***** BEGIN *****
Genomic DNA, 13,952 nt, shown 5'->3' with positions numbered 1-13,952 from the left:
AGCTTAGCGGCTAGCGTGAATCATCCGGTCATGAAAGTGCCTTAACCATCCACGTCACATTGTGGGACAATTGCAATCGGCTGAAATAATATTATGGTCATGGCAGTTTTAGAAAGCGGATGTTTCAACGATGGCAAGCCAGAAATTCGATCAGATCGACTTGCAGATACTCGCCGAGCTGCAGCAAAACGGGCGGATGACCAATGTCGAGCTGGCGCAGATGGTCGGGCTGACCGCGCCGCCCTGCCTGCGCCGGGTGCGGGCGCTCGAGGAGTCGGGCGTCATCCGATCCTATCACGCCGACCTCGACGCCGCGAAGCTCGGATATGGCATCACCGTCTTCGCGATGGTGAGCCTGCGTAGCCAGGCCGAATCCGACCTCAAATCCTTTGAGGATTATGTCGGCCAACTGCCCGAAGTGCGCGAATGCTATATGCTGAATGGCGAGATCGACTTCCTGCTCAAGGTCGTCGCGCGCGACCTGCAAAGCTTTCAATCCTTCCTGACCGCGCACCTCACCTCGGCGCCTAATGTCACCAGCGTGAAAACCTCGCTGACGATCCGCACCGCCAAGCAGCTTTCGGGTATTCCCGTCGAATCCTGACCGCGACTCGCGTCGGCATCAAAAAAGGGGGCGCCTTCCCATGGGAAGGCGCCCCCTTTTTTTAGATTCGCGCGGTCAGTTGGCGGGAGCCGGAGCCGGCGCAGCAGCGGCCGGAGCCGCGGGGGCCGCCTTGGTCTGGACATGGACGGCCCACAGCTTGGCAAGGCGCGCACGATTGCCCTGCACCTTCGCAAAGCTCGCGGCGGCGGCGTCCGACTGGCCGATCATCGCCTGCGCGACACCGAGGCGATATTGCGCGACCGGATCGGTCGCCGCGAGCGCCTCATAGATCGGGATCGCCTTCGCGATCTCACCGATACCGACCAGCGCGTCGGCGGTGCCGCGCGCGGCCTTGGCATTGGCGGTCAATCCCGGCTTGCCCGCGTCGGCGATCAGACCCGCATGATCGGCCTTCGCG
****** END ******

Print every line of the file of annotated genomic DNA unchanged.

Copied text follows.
Genomic DNA, 13,952 nt, shown 5'->3' with positions numbered 1-13,952 from the left:
AGCTTAGCGGCTAGCGTGAATCATCCGGTCATGAAAGTGCCTTAACCATCCACGTCACATTGTGGGACAATTGCAATCGGCTGAAATAATATTATGGTCATGGCAGTTTTAGAAAGCGGATGTTTCAACGATGGCAAGCCAGAAATTCGATCAGATCGACTTGCAGATACTCGCCGAGCTGCAGCAAAACGGGCGGATGACCAATGTCGAGCTGGCGCAGATGGTCGGGCTGACCGCGCCGCCCTGCCTGCGCCGGGTGCGGGCGCTCGAGGAGTCGGGCGTCATCCGATCCTATCACGCCGACCTCGACGCCGCGAAGCTCGGATATGGCATCACCGTCTTCGCGATGGTGAGCCTGCGTAGCCAGGCCGAATCCGACCTCAAATCCTTTGAGGATTATGTCGGCCAACTGCCCGAAGTGCGCGAATGCTATATGCTGAATGGCGAGATCGACTTCCTGCTCAAGGTCGTCGCGCGCGACCTGCAAAGCTTTCAATCCTTCCTGACCGCGCACCTCACCTCGGCGCCTAATGTCACCAGCGTGAAAACCTCGCTGACGATCCGCACCGCCAAGCAGCTTTCGGGTATTCCCGTCGAATCCTGACCGCGACTCGCGTCGGCATCAAAAAAGGGGGCGCCTTCCCATGGGAAGGCGCCCCCTTTTTTTAGATTCGCGCGGTCAGTTGGCGGGAGCCGGAGCCGGCGCAGCAGCGGCCGGAGCCGCGGGGGCCGCCTTGGTCTGGACATGGACGGCCCACAGCTTGGCAAGGCGCGCACGATTGCCCTGCACCTTCGCAAAGCTCGCGGCGGCGGCGTCCGACTGGCCGATCATCGCCTGCGCGACACCGAGGCGATATTGCGCGACCGGATCGGTCGCCGCGAGCGCCTCATAGATCGGGATCGCCTTCGCGATCTCACCGATACCGACCAGCGCGTCGGCGGTGCCGCGCGCGGCCTTGGCATTGGCGGTCAATCCCGGCTTGCCCGCGTCGGCGATCAGACCCGCATGATCGGCCTTCGCG